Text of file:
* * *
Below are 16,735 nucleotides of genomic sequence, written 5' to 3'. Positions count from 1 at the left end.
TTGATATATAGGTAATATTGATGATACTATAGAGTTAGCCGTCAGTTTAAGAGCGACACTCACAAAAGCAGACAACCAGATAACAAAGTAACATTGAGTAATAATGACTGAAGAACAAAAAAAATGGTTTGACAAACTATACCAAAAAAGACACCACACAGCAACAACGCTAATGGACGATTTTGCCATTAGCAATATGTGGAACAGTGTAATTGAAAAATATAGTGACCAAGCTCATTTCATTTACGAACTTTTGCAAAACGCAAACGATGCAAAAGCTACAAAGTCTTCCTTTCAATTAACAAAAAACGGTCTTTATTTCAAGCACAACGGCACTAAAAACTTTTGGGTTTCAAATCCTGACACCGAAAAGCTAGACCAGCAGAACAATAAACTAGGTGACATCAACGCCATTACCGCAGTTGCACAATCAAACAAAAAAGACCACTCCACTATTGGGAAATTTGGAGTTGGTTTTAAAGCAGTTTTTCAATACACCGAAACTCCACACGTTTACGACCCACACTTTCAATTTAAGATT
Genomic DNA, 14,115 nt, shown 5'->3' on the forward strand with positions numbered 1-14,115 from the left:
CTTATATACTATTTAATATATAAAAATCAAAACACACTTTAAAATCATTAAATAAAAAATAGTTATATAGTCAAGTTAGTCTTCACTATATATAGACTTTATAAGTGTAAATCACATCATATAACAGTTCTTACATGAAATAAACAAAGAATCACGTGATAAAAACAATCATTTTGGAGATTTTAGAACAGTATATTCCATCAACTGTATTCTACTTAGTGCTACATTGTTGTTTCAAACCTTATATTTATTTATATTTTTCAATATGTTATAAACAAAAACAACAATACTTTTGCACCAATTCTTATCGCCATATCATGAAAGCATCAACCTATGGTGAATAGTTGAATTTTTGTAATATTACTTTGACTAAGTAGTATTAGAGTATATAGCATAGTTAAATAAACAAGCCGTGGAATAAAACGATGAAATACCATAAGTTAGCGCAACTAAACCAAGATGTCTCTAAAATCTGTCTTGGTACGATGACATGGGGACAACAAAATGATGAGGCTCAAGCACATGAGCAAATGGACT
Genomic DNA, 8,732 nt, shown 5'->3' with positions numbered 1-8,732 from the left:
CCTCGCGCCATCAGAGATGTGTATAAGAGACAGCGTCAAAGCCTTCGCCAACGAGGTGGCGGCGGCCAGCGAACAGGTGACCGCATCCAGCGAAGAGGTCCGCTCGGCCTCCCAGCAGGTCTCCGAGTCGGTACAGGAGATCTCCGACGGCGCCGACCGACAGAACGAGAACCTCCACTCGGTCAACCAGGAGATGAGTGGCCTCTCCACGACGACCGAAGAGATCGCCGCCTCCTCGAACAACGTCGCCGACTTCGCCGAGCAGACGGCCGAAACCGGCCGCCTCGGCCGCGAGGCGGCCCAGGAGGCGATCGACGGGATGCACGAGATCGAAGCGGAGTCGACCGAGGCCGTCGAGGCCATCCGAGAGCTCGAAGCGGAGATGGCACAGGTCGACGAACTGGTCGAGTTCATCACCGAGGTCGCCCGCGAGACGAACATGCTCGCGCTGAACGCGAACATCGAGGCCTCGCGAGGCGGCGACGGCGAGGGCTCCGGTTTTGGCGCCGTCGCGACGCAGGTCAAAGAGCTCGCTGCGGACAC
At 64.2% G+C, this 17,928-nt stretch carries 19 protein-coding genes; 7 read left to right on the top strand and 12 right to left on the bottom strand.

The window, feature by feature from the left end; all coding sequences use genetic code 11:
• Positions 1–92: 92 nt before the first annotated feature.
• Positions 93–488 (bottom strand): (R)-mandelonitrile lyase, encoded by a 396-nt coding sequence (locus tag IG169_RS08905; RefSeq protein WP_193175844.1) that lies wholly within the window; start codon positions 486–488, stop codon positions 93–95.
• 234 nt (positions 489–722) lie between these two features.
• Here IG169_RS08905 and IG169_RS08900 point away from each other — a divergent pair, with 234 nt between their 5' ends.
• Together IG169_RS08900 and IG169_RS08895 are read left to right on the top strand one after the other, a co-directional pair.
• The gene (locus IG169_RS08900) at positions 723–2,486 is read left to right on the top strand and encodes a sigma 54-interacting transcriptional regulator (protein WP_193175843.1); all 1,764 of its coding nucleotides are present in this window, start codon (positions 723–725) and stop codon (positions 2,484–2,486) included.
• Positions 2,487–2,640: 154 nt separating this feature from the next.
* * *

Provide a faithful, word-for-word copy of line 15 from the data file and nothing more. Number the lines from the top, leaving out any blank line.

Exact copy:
• Positions 2,487–2,640: 154 nt separating this feature from the next.